Tasmania is one of the few places in the world where it’s possible to study intergenerational health issues, because the settler population was among the best documented in the British Empire. The lives of nearly 75,000 convicts were meticulously recorded in leather bound volumes by convict clerks. They provide incredible detail on the convict workforce—those who laboured in farms and road gangs or were incarcerated in places like Port Arthur and the female factories.
Exploring the impact of solitary confinement on the health and well-being of the convicts transported to Australia between 1817 and 1853 is the focus for this project.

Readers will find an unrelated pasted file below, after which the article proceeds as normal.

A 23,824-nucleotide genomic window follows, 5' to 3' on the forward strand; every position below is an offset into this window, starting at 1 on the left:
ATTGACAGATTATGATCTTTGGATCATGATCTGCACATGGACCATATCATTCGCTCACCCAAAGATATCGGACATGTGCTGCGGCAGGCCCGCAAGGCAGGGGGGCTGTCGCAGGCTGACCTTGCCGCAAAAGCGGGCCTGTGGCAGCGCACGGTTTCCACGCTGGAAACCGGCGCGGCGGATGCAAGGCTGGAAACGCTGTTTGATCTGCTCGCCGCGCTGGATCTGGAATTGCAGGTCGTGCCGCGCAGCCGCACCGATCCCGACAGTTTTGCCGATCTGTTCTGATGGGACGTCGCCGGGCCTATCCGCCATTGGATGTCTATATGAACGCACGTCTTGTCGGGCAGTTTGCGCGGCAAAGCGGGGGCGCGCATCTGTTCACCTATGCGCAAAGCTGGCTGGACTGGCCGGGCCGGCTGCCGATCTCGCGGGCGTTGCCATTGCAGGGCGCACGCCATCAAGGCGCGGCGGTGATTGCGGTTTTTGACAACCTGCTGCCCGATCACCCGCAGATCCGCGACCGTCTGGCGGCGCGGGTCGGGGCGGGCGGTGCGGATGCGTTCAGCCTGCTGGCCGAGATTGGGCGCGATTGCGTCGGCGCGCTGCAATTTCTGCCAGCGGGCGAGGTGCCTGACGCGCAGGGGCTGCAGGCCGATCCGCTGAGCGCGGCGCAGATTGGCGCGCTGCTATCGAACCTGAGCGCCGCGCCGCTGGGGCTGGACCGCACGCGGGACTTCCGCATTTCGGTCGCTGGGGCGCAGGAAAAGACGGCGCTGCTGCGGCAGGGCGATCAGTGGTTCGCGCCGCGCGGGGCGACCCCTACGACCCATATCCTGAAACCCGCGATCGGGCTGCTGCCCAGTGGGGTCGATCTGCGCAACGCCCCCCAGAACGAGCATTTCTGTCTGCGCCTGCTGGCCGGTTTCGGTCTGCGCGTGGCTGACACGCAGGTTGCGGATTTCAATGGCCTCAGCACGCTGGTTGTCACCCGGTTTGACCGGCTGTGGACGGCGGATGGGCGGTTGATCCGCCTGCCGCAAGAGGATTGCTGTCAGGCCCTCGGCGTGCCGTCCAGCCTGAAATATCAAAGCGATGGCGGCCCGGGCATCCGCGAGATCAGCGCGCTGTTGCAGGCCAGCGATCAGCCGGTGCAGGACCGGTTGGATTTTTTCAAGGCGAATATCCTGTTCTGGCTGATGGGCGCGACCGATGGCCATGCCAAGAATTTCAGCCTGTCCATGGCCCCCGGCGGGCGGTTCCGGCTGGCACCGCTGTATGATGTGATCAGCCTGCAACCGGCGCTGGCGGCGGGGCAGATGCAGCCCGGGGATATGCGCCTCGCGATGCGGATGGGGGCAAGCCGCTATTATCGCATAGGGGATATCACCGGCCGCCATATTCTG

The project links the detailed life course histories for male and female convicts to psychiatric admission data for Tasmanian 19th century institutions.
This enables the project team to evaluate the impact of different types of punishment on life expectancy and subsequent rates of institutionalisation.
The project constitutes the largest longitudinal survey of the impact of solitary confinement on well-being ever undertaken. It's results aim to inform policy as well as increasing on-line access to Australia's UNESCO Memory of the World registered convict records.